Take the 2-minute tour ×
Mathematics Stack Exchange is a question and answer site for people studying math at any level and professionals in related fields. It's 100% free, no registration required.

Good evening,

In differential forms (in the proof of the naturality of the exterior derivative), I don't get why if $h\in \Lambda^0(U)$ and $f^*$ is the pullback then,

$f^*dh=d(f^*h)$.

I wrote $dh=\frac{\partial h}{\partial x^i}dx^i$ so (?) $f^*dh(v)=\frac{\partial h}{\partial f^i}df^i(df(v))$ but I don't know if this is correct and I can't continue...

Thanks a lot for your help

share|improve this question
add comment

2 Answers

up vote 3 down vote accepted

Good evening!

If we define the pullback map as $$f^*(\sum g_I dx_{i_1} \ldots dx_{i_p}):= \sum (g_I \circ f) df_{i_1} \ldots df_{i_p}$$

Then on one hand we have:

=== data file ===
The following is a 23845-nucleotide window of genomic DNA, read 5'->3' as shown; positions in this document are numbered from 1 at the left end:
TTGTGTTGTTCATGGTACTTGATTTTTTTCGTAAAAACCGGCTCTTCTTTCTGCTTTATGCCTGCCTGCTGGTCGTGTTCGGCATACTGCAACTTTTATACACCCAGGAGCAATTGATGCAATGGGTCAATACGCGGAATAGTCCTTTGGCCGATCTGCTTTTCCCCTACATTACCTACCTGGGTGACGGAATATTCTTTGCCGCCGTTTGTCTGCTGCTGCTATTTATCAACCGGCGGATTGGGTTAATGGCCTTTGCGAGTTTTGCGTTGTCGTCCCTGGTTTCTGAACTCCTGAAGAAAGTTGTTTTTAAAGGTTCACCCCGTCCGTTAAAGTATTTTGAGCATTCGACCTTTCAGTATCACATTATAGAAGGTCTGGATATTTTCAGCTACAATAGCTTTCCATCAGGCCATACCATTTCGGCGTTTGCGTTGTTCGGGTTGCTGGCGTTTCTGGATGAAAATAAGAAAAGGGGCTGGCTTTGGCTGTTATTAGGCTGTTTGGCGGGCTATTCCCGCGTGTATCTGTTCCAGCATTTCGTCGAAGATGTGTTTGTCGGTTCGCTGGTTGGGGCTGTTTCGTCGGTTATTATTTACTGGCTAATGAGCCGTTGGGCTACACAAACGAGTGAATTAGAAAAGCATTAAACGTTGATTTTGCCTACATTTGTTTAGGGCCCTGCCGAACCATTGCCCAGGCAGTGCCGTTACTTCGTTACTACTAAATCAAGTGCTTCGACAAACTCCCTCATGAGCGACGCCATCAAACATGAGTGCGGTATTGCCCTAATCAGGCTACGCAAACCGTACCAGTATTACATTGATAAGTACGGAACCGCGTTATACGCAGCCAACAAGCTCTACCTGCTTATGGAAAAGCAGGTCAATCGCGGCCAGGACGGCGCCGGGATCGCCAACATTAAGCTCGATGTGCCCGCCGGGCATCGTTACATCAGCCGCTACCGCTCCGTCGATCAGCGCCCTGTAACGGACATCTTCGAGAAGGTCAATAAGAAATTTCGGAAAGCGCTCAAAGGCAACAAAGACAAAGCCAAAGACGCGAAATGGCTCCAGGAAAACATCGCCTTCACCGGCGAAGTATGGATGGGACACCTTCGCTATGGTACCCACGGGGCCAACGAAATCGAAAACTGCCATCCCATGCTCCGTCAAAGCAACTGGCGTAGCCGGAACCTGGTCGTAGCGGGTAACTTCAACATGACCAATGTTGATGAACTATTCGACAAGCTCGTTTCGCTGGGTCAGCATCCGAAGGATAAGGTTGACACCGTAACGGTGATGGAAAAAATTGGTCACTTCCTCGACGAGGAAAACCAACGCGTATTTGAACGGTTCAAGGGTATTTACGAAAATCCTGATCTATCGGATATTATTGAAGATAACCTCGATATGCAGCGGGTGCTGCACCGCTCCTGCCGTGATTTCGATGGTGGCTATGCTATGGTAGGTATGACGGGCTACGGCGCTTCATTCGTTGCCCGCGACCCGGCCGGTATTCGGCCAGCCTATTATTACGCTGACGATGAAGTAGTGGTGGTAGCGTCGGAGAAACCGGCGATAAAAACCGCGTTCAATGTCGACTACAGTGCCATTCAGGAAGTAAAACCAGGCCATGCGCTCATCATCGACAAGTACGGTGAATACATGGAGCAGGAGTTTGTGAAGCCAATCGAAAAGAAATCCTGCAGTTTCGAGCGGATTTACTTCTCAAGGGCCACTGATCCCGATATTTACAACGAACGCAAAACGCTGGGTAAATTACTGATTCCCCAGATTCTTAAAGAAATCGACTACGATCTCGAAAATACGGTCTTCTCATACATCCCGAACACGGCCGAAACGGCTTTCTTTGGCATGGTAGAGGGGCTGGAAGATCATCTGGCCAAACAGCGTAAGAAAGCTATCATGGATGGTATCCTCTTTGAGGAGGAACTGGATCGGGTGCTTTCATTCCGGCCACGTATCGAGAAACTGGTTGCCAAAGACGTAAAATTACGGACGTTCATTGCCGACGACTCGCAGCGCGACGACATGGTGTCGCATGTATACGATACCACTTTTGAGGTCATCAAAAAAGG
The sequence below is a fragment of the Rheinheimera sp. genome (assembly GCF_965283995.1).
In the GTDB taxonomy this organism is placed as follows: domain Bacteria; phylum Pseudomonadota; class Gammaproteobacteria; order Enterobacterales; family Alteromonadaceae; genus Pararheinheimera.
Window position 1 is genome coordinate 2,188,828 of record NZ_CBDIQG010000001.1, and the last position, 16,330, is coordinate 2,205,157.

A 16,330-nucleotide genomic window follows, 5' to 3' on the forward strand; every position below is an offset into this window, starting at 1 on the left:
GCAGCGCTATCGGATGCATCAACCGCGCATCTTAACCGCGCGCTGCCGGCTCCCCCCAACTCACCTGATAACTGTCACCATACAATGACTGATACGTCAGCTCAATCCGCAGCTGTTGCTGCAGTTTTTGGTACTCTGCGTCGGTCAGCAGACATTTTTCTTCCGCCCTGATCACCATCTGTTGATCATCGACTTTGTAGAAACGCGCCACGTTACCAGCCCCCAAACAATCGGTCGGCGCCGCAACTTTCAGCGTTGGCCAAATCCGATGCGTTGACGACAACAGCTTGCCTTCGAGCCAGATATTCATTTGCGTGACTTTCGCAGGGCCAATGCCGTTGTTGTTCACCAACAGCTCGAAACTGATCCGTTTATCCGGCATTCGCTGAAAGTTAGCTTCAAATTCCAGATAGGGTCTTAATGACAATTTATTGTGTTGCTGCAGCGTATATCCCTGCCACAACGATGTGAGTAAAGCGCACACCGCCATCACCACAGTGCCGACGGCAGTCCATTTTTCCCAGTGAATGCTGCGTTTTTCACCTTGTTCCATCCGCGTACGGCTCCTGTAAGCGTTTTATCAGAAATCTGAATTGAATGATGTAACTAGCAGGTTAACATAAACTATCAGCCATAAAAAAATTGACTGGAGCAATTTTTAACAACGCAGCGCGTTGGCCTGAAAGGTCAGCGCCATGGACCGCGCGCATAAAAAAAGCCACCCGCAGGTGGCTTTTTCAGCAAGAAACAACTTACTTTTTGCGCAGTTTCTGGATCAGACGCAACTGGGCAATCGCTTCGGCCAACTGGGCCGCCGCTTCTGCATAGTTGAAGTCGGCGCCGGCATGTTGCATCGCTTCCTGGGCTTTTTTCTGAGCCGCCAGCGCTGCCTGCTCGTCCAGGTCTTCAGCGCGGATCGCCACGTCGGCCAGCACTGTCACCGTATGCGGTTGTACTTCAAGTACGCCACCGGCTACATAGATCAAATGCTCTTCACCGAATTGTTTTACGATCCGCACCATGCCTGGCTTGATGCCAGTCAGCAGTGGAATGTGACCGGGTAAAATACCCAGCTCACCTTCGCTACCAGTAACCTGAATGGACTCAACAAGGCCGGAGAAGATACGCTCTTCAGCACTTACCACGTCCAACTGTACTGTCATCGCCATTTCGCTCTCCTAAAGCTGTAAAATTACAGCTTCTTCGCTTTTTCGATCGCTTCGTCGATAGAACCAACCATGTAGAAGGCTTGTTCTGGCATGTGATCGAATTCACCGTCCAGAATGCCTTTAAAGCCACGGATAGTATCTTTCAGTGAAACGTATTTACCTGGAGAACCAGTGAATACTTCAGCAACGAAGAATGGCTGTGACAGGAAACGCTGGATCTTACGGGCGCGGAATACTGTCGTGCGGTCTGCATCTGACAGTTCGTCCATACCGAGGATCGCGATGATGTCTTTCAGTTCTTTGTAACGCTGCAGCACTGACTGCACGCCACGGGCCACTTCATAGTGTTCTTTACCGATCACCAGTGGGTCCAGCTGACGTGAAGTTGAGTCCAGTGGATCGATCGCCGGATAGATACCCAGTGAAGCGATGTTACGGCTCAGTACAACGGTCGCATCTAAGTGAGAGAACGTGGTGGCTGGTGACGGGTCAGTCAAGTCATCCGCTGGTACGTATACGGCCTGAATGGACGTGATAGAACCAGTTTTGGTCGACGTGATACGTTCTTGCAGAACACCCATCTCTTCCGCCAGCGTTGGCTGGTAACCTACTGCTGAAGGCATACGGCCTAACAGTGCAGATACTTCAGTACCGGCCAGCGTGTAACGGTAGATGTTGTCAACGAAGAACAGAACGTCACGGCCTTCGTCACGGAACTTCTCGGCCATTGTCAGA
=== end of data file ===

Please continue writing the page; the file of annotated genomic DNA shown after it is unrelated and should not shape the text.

$$d(f^*h)=d(h \circ f) $$

And on the other hand (using the $\textit{Chain Rule}$):

$$f^*(dh)= f^*(\sum \frac{\partial h}{\partial x_i} dx_i)= \sum ((\frac{\partial h}{ \partial x_i} \circ f) df_i) = d(h \circ f)$$

As we wanted. This result can be generalised to n-forms and interpreted as ''the pullback commutes with the exterior derivative''.

If you need more help, consult Bott and Lu's $\textit{Differential Forms}$ book.

share|improve this answer
add comment

Let $f: M \longrightarrow N$ be a smooth map between the manifolds $M$ and $N$, and let $h: N \longrightarrow \Bbb R$ be a smooth map. Then by definition, for any point $x \in M$ and any vector $V \in T_x M$, we have $$(f^\ast dh)_x(V) = dh_{f(x)}(df_x(V)).$$ On the other hand, since $f^\ast h = h \circ f$, by the chain rule we have that $$d(f^\ast h)_x(V) = d(h \circ f)_x(V) = (dh_{f(x)} \circ df_x)(V) = dh_{f(x)}(df_x(V)).$$ Hence pullbacks commute with the exterior derivative in the case asked about in your question (of course this holds for forms of arbitrary degree as well).

share|improve this answer
    
Thank you very much! –  Nre Jan 10 '13 at 21:50
add comment

Your Answer

 
discard

By posting your answer, you agree to the privacy policy and terms of service.

Not the answer you're looking for? Browse other questions tagged or ask your own question.